Forex sentiment analysis can be a useful tool to help traders understand and act on price behavior. While applying sound technical and fundamental analyses is key, having an additional feel for the market consensus can add depth to a trader’s view of forex and other markets. In this article, we outline what market sentiment is, how it relates to forex trading, and what the top sentiment indicators are.
What is Market Sentiment?
Market sentiment defines how investors feel about a particular market or financial instrument. As traders, sentiment becomes more positive as general market consensus becomes more positive. Likewise, if market participants begin to have a negative attitude, sentiment can become negative.
As such, traders use sentiment analysis to define a market as bullish or bearish, with a bear market characterized by assets going down, and a bull market by prices going up. Traders can gauge market sentiment by using a range of tools such as sentiment indicators (see below), and by simply watching the movement of the markets, using the resulting information to make their decisions.
What is Sentiment Analysis in forex trading?
Forex sentiment analysis is the process of identifying the positioning of traders, whether net long or net short, to influence your own trading decisions in the currency market. While sentiment analysis can be directly translated to forex, it is also used for stocks and other assets. Contrarian investors will look for crowds to either buy or sell a specific currency pair, while waiting to take a position in the opposite direction of sentiment.
How Forex Sentiment Analysis Works
An example of how sentiment analysis can be applied in forex trading is a large single movement in GBP/USD in 2016, with negative sentiment sending GBP slumping to a 31-year low following Britain’s vote to leave the European Union. After broadly positive sentiment in the year that followed, negative sentiment then took over much of 2018 again before prices started to trend higher in 2019.
Another example of net short sentiment can be seen in the EUR/GBP chart below, with 21.9% of traders net-long with a ratio of traders short to long at 3.58 to 1. The chart shows in blue the percentage of IG traders taking a net long position, and in red the percentage taking a net short position.
Chart to show net negative sentiment alongside price action
Rising sentiment may mean there are few traders left to keep pushing the trend up. In this case, traders may want to watch for a price reversal. On the other hand, a price moving lower, showing signals that it has topped may prompt a sentiment trader to enter short. The below chart shows an example of the EUR/USD pair experiencing net positive sentiment.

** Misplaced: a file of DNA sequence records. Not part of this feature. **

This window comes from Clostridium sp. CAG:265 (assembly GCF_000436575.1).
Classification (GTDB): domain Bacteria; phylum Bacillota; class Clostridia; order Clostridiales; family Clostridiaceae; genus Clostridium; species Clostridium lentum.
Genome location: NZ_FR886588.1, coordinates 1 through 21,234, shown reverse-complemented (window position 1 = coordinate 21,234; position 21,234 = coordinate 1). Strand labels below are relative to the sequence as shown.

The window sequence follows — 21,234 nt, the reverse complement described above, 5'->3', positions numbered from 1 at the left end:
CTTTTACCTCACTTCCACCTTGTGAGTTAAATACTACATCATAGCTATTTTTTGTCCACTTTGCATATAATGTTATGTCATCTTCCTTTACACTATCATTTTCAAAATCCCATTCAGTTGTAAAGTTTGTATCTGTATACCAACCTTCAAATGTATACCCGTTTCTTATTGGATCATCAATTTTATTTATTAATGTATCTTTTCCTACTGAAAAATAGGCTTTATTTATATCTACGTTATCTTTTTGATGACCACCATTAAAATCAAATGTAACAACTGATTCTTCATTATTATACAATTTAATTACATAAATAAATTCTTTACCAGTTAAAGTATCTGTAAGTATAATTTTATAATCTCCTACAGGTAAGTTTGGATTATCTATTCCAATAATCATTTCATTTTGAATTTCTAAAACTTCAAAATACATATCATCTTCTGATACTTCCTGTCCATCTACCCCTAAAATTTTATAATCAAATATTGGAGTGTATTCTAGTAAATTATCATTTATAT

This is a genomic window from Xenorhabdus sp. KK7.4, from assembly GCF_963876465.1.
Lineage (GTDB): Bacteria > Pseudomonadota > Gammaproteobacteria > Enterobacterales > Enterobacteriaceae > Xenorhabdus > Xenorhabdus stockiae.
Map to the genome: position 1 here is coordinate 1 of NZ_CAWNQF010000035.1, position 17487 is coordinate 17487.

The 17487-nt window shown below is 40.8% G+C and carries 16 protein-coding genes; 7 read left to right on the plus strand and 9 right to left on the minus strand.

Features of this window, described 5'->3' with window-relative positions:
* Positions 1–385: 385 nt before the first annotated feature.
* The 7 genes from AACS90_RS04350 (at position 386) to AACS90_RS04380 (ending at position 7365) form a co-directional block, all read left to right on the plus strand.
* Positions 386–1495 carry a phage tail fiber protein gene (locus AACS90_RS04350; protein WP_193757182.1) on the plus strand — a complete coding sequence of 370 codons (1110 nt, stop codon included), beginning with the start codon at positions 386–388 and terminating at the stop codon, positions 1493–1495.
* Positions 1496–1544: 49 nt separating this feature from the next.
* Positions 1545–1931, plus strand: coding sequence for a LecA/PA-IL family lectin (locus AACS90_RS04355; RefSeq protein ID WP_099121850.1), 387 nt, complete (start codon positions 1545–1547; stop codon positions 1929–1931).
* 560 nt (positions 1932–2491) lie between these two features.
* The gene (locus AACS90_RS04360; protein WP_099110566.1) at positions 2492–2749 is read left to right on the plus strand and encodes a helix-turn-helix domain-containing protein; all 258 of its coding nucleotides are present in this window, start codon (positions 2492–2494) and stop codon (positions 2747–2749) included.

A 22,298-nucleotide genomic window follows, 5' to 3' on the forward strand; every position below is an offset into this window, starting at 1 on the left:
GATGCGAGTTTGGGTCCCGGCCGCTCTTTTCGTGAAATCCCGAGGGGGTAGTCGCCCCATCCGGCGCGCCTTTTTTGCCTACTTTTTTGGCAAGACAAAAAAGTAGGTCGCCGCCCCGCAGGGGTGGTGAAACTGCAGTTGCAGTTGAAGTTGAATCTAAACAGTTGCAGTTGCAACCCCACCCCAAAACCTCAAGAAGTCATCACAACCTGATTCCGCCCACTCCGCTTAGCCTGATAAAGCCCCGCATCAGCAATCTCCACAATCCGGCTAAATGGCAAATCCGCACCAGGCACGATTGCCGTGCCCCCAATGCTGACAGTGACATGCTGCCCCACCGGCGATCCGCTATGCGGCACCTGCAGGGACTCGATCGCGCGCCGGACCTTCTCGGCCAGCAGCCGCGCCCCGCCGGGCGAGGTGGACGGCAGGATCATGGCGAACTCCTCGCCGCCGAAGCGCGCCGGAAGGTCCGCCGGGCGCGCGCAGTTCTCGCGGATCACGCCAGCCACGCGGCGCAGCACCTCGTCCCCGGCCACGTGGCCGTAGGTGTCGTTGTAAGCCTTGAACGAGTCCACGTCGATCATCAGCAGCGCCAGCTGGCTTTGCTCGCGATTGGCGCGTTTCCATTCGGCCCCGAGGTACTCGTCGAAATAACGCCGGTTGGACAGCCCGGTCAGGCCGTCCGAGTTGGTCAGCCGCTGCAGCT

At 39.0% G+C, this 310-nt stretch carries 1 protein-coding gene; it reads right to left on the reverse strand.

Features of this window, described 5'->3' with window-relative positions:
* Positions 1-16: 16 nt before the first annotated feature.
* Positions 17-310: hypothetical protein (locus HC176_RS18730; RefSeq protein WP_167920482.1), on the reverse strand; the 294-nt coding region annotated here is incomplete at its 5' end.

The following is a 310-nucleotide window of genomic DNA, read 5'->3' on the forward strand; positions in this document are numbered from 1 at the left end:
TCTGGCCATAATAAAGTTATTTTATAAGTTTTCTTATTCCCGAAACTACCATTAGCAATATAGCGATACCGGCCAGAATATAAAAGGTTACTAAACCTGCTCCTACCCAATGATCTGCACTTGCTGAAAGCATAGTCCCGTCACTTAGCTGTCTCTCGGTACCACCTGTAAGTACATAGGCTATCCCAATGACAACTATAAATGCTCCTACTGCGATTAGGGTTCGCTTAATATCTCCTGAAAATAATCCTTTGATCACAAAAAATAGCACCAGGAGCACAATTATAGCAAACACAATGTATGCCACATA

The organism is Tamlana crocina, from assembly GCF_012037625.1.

Chart to show net positive sentiment alongside price action
Using Sentiment Indicators
Sentiment indicators are numeric or graphic representations of how optimistic or pessimistic traders are about market conditions. This can refer to the percentage of trades that have taken a given position in a currency pair. For example, 70% of traders going long and 30% going short will simply mean 70% of traders are long on the currency pair.
The best sentiment indicators for forex traders include IG Client Sentiment (as seen in the charts above) and the Commitment of Traders (COT) Report.
IG Client Sentiment
IG Client Sentiment can be a useful tool to incorporate into your trading strategy. It can give a helpful picture of the number of long and short trades occurring in a particular market, giving an impression of the turning points in sentiment. For more on this indicator and how it can assist your trading, be sure to click the link above.
Commitments of Traders Report
The Commitment of Traders (COC) Report, published weekly by the Commodity Futures Trading Commission (CFTC), is compiled from submissions from traders in the commodities markets, giving a picture of the commitment of classified trading groups. The CFTC’s report is released every Friday at 15:30 Eastern Time and can be a useful market signal.
Read more on market sentiment
For more information on market sentiment, check out our piece How to Read Risk ‘OFF’ or Risk ‘ON’ Sentiment, understand the predictions of 2019 being a ‘Risk Off’ year, and don’t forget to refer to the aforementioned IG Client Sentiment for a full, up-to-date picture of who’s long and who’s short.
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